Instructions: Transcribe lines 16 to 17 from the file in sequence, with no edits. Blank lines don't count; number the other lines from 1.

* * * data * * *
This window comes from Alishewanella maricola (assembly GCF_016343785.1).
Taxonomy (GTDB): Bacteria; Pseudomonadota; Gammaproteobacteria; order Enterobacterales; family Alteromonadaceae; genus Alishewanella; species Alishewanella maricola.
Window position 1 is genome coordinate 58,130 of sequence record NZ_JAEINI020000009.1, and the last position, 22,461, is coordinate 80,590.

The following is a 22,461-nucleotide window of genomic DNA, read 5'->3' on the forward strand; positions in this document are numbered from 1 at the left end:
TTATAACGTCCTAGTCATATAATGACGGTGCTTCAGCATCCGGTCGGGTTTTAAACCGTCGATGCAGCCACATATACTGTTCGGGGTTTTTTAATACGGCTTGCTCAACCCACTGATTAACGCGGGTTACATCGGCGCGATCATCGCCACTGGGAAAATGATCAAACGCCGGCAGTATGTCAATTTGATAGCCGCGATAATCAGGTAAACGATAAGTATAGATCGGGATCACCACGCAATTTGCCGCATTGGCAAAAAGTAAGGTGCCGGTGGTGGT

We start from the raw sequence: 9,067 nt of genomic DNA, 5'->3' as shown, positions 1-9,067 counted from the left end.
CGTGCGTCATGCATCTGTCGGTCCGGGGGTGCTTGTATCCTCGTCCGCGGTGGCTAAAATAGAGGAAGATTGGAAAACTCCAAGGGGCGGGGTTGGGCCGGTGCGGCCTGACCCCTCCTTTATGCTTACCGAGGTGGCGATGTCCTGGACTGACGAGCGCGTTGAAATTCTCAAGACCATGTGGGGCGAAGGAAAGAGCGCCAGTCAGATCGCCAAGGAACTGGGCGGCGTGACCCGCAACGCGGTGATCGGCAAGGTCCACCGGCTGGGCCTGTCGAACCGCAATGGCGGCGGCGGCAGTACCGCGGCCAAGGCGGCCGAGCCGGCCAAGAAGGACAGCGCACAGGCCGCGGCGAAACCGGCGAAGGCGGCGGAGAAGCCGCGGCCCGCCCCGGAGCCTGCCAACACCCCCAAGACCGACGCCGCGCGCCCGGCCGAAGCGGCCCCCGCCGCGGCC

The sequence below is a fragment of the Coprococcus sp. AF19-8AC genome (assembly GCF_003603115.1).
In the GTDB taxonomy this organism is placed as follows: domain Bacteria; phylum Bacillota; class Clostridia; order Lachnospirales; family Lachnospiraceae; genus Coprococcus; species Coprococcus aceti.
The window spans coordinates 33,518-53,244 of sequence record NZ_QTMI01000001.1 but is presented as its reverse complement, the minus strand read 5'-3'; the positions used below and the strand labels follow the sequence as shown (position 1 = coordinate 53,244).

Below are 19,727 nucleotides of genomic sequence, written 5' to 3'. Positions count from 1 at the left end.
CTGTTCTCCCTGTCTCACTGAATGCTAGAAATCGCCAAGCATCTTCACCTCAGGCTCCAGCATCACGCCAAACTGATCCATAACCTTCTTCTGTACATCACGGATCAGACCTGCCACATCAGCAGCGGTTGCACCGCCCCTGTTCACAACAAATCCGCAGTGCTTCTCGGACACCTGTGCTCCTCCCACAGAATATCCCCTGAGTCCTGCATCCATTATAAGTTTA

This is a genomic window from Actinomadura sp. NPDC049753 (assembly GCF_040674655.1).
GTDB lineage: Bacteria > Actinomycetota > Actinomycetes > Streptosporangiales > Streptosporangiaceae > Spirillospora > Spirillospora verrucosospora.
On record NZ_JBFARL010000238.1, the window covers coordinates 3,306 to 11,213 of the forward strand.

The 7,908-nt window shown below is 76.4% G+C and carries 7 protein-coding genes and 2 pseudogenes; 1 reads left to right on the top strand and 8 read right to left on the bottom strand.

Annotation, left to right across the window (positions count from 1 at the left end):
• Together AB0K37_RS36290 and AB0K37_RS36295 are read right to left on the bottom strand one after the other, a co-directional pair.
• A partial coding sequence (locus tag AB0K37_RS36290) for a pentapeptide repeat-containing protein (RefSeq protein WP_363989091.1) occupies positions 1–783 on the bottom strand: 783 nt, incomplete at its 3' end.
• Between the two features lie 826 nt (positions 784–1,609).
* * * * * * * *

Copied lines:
The 7,908-nt window shown below is 76.4% G+C and carries 7 protein-coding genes and 2 pseudogenes; 1 reads left to right on the top strand and 8 read right to left on the bottom strand.

Annotation, left to right across the window (positions count from 1 at the left end):